Committee will craft state budget compromise
A legislative conference committee soon will begin deliberations to reconcile the House and Senate versions of the state budget, which would take effect July 1.
“We are cautiously optimistic that a solid, fiscally prudent budget will emerge from conference and be voted into law within the next few weeks,” House Speaker William J. Howell, R-Stafford, said Tuesday.
A number of sticking points could delay any agreement. They include road tolls in Northern Virginia and Hampton Roads, different provisions on Medicaid eligibility and the shuffling of money between education and transportation. The Republican-heavy conference committee could mean that a budget looking more like the House version will come out of the deliberations.
“With various localities and agencies waiting for final adoption of the budget, I hope that the conferees will produce a balanced conference report for final passage in short order,” Howell said.
Senate Democrats were able to use the evenly divided chamber to their advantage for the first time.
As lieutenant governor, Republican Bill Bolling has been able to cast tie-breaking votes on legislation, essentially giving Republicans an unofficial majority in the chamber. However, he cannot cast the deciding vote on matters pertaining to the budget.
Democrats pushed the advantage to force a budget more to their liking. It kept more money in education and pushed back tolls in Northern Virginia and Hampton Roads, according to Delegate Mark Sickles, D-Franconia.
“What the Senate has done is exactly what House Democrats were fighting for during each round of the budget process,” Sickles said.
A sizable Republican majority in the House blocked passage of the Senate version of the budget, setting the stage for joint budget conference meetings. A panel of senators and delegates will compare the two budgets, see where they don’t match up and try to hammer out a compromise. The result would go to both the House and Senate for final approval.
The budget conference committee consists of six representatives from each chamber. The panel has eight Republicans, including House Majority Leader Kirk Cox, R-Colonial Heights; three Democrats; and one independent, Delegate Lacey Putney of Bedford. Putney chairs the House Appropriations Committee.
The Varina Ruritan Club hosted the winners of its 2014 Environmental Essay contest at its monthly meeting March 11 in Varina.
The contest, in its eighth year, was for the first time open to students in grades 3-5 at Varina Elementary School. (It previously was open to Sandston Elementary School students.)
The meeting included the winners, parents of the winners, Varina Elementary principal Mark Tyler and several teachers who were in charge of the contest at the school. > Read more.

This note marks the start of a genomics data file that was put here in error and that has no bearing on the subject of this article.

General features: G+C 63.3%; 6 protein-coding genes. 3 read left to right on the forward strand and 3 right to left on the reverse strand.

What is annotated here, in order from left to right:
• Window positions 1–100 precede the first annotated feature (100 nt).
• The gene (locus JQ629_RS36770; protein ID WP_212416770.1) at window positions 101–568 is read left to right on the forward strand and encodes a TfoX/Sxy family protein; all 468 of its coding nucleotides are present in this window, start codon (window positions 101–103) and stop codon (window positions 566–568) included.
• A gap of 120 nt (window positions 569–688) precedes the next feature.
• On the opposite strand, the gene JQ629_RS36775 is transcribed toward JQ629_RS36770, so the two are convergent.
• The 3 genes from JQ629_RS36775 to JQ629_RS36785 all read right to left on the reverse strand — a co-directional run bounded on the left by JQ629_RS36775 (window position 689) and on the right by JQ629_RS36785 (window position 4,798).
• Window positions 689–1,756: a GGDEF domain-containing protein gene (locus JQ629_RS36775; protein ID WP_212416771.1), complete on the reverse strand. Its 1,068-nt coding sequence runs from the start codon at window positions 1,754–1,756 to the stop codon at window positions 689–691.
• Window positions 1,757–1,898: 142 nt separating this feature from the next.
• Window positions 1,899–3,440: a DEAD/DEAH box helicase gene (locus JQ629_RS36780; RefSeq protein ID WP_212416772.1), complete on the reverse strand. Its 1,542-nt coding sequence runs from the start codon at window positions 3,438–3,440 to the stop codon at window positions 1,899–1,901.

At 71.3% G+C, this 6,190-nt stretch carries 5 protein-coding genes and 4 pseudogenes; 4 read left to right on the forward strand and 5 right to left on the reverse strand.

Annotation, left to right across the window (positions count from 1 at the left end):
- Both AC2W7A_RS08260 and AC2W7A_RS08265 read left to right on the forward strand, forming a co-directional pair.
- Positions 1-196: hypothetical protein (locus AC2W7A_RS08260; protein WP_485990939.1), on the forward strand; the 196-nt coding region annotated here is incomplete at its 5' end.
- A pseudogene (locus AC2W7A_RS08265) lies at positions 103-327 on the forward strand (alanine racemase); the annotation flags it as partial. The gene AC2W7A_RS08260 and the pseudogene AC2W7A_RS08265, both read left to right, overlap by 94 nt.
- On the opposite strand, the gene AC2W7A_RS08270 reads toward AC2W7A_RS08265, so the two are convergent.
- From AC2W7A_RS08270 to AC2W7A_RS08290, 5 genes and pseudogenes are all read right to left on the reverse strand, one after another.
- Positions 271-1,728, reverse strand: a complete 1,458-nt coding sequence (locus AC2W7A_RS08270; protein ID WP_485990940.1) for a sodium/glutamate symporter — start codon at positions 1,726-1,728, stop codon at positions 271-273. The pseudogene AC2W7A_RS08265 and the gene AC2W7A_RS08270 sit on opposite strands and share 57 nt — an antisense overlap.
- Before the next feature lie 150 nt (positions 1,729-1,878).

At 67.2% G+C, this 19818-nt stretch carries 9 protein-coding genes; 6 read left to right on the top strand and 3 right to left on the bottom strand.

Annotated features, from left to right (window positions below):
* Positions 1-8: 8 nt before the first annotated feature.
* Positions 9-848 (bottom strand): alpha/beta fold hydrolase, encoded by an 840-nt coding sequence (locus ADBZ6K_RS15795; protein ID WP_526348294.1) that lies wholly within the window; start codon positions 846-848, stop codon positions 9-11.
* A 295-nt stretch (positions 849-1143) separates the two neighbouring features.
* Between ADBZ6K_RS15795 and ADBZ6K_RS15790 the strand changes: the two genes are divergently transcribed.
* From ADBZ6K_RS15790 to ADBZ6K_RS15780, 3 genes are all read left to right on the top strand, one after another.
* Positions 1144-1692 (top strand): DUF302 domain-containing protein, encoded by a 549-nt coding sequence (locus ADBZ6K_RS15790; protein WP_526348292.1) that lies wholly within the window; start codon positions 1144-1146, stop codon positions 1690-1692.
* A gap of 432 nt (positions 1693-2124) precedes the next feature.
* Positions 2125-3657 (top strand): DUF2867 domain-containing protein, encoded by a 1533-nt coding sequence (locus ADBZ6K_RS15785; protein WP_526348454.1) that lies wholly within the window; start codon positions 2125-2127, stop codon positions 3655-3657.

For the fifth consecutive year, St. Christopher’s and Benedictine will play a varsity baseball game at Glen Allen's RF&P Park as part of a fundraising effort for the River City Buddy Ball program.
The game will take place Saturday, April 12, at 7 p.m., and the teams hope to raise $3,000 through donations, raffles and other efforts. Admission to the game is free, but fans who attend are asked to donate funds for the Glen Allen Youth Athletic Association's Buddy Ball program, which enables disabled children and teens to play baseball. > Read more.
The Henrico Division of Recreation and Parks will dedicate the Highland Springs Little League Majors Field in memory and honor of Rev. Robert “Bob” L. Spears, Jr., on April 12 with a ceremony at the field at 8 a.m.
Spears served the league as a coach and volunteer for 30 years and was praised as a pioneer for equality. His “Finish strong” motto embodied ethical perseverance on the field and in life. > Read more.
‘Muppets Most Wanted’ worthy of its franchise
Do Muppets sleep? It’s hard to say.
They don’t really eat (or breathe, as far as anyone can tell). And only occasionally do they have visible, functioning legs.
As far as anyone knows, sleeping might be off the table. And that makes it very hard to accuse the Muppets of sleepwalking through their latest feature, Muppets Most Wanted – even if that’s exactly what’s going on.
Jim Henson’s beloved creations were back in a big way after 2011’s The Muppets, with fame and fortune and even an Oscar, a first for the group (“Rainbow Connection” was nominated, yet somehow failed to collect at the ’79 ceremony). > Read more.
There’s no excuse for kids and families to not get out of the house this weekend! The Armour House and Gardens has an “Egg-celent Egg-venture” planned and Reynolds Community College will host the Reynolds Family Palooza. If you’re looking to give back to your community, Dorey Park will host Walk Like MADD and coordinators2inc will present the annual Kids Walk for Kids. And a special event for children with special needs will be on Sunday – the Caring Bunny will be at Virginia Center Commons. For all our top picks this weekend, click here! > Read more.
Is it heresy to say – in this bastion-of-tradition capital of the Old South – that it's time for Southern fried chicken to take a step back and make way for a new fried chicken king?
Count me among the new believers bowing to Bonchon Chicken's delectable double-fried bliss. Hand-brushed with signature garlic soy or hot sauce, flash-fried once and then again, the decadent drums and wings take "crisp" to a new level. If you're eating with a crowd and everyone bites in at once, be warned: you might need ear plugs to handle the din. > Read more.
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